Rising Production Rates Challenge Airbus

By Michael Mecham
Source: Aviation Week & Space Technology
May 20, 2013
Credit: Airbus

Airbus has two major development programs underway and eight years of orders to fill. So it is understandable that as concrete begins flowing on its fourth A320 production site—the first in the U.S.—it is using a proven layout as it focuses on keeping its assembly lines humming.

“We really need the supply chain to run like clockwork,” Airbus North America President and CEO Barry Eccleston told an audience full of suppliers at Aviation Week's Civil Aircraft Manufacturing (CAM) conference here May 7-8. “We are looking for faster decision-making.”

Many at the conference were eager to add their names to a supplier list that Eccleston says already stretches across 40 states, involves 226,000 jobs and spends $13 billion annually, making Airbus the U.S.'s largest export customer. The two hottest programs are the A320—particularly as it is being reengined—and the A350, but production rates may go up on the A380. And the company's most successful widebody program, the A330, continues to sell surprisingly well.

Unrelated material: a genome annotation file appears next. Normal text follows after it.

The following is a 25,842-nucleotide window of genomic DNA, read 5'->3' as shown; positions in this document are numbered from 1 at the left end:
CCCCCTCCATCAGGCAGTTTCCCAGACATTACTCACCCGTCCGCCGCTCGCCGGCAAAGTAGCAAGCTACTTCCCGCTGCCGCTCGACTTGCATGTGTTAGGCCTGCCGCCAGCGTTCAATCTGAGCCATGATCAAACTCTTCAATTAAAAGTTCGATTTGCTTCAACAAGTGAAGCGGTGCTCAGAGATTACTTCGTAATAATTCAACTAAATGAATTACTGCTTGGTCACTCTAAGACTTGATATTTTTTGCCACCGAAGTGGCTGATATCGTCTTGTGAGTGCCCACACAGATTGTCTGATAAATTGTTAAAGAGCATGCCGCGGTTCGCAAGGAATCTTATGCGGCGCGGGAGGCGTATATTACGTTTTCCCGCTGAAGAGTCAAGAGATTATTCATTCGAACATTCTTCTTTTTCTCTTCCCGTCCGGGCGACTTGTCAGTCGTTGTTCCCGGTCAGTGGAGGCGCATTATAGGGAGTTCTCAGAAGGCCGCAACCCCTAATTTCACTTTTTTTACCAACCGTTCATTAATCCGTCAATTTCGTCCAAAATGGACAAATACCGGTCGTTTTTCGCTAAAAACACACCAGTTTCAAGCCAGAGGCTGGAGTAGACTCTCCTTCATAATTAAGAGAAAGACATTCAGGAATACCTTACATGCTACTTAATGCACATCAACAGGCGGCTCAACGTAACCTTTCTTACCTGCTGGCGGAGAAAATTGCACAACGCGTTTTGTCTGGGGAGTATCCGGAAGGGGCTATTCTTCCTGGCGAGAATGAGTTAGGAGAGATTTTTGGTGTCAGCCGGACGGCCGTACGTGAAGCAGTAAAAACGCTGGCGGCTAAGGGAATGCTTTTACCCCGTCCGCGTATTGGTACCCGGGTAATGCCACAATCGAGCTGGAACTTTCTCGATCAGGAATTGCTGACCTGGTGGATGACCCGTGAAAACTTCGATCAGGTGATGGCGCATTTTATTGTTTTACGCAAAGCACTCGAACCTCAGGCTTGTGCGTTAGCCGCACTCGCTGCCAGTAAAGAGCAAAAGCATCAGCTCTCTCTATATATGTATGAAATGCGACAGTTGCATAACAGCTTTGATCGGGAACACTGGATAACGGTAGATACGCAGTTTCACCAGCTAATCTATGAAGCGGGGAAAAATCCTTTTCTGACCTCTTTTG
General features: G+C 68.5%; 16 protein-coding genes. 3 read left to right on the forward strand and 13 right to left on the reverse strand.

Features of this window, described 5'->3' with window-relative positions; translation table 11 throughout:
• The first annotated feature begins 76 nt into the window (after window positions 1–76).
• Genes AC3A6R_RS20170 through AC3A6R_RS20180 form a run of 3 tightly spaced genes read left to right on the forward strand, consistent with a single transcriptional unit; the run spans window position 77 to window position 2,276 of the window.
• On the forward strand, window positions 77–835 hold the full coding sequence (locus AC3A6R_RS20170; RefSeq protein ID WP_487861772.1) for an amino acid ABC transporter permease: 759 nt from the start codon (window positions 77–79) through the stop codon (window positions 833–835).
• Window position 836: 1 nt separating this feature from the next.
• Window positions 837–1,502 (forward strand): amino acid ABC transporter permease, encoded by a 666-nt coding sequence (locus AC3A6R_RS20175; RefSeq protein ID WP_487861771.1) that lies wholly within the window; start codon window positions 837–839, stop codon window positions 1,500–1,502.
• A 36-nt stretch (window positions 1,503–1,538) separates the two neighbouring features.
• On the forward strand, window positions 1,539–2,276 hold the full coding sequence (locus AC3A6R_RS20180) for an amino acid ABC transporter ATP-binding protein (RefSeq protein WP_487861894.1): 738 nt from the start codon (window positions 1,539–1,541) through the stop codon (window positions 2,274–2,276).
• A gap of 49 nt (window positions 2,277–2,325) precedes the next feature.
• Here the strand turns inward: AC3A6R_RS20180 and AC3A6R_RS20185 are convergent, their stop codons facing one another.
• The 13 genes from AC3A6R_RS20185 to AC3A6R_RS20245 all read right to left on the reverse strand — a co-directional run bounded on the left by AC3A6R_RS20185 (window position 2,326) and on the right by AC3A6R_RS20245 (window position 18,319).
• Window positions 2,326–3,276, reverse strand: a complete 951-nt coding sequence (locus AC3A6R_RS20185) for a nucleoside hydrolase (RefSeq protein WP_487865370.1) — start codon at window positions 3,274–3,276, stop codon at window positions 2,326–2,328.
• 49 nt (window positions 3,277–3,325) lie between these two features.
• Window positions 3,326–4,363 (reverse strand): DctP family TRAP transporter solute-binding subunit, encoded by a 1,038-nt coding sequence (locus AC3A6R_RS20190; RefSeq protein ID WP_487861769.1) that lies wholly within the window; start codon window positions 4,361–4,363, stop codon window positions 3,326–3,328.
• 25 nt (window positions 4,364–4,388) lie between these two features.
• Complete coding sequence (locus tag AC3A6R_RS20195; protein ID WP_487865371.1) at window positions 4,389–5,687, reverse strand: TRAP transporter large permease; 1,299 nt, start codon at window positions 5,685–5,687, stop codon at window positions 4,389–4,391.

The A320 final assembly line taking shape at the Brookley Aeroplex in Mobile, Ala., is “a facility for collecting parts,” Eccleston says, that replicates what the company already operates in Tianjin, China, and Hamburg, Germany. While Airbus is relying on innovation and automation in its production programs, the emphasis in Mobile is on the tried and true (AW&ST May 6/13, p. 47). “We want to be assured of a smooth startup,” he says.

Including aprons and roadways, the $600 million Brookley facilities will cover 2.3 million sq. ft. on a 116-acre site, with Airbus holding options to double its acreage. Mobile's development schedule is unchanged: initial hiring later this year, first assembly in 2015 and first delivery to JetBlue Airways in 2016. The factory is expected to require 1,000 workers at an initial capacity of four aircraft per month in 2017, although Eccleston says there is capacity to double that build rate. Those jobs will be added to the 1,000 that already exist at five U.S. Airbus sites that provide engineering, training, spares and administration.

The Mobile factory complex has been eight years in the planning, and its reach extends east and west, from Florida's Panhandle to Mississippi's Gulf Coast region. Airbus's initial intent was to assemble tankers for the U.S. Air Force. But Boeing wrestled that contract away.

In the intervening years, Airbus has brought its A320 factory in China online and increased its public emphasis on being a global manufacturer, not just a European one. The U.S. is easily its biggest supplier, but the new outreach appears aimed at erasing any notion that only the biggest names—Rockwell Collins, GE Aviation, Pratt & Whitney—need apply. The A320 production supply base is basically set, but competitive openings are as likely as with any mature program. The company says there is no mystery to becoming a supplier, and Eccleston, who described a five-step selection process, encouraged the CAM audience to register at www.airbus.com/tools/airbusfor/suppliers.

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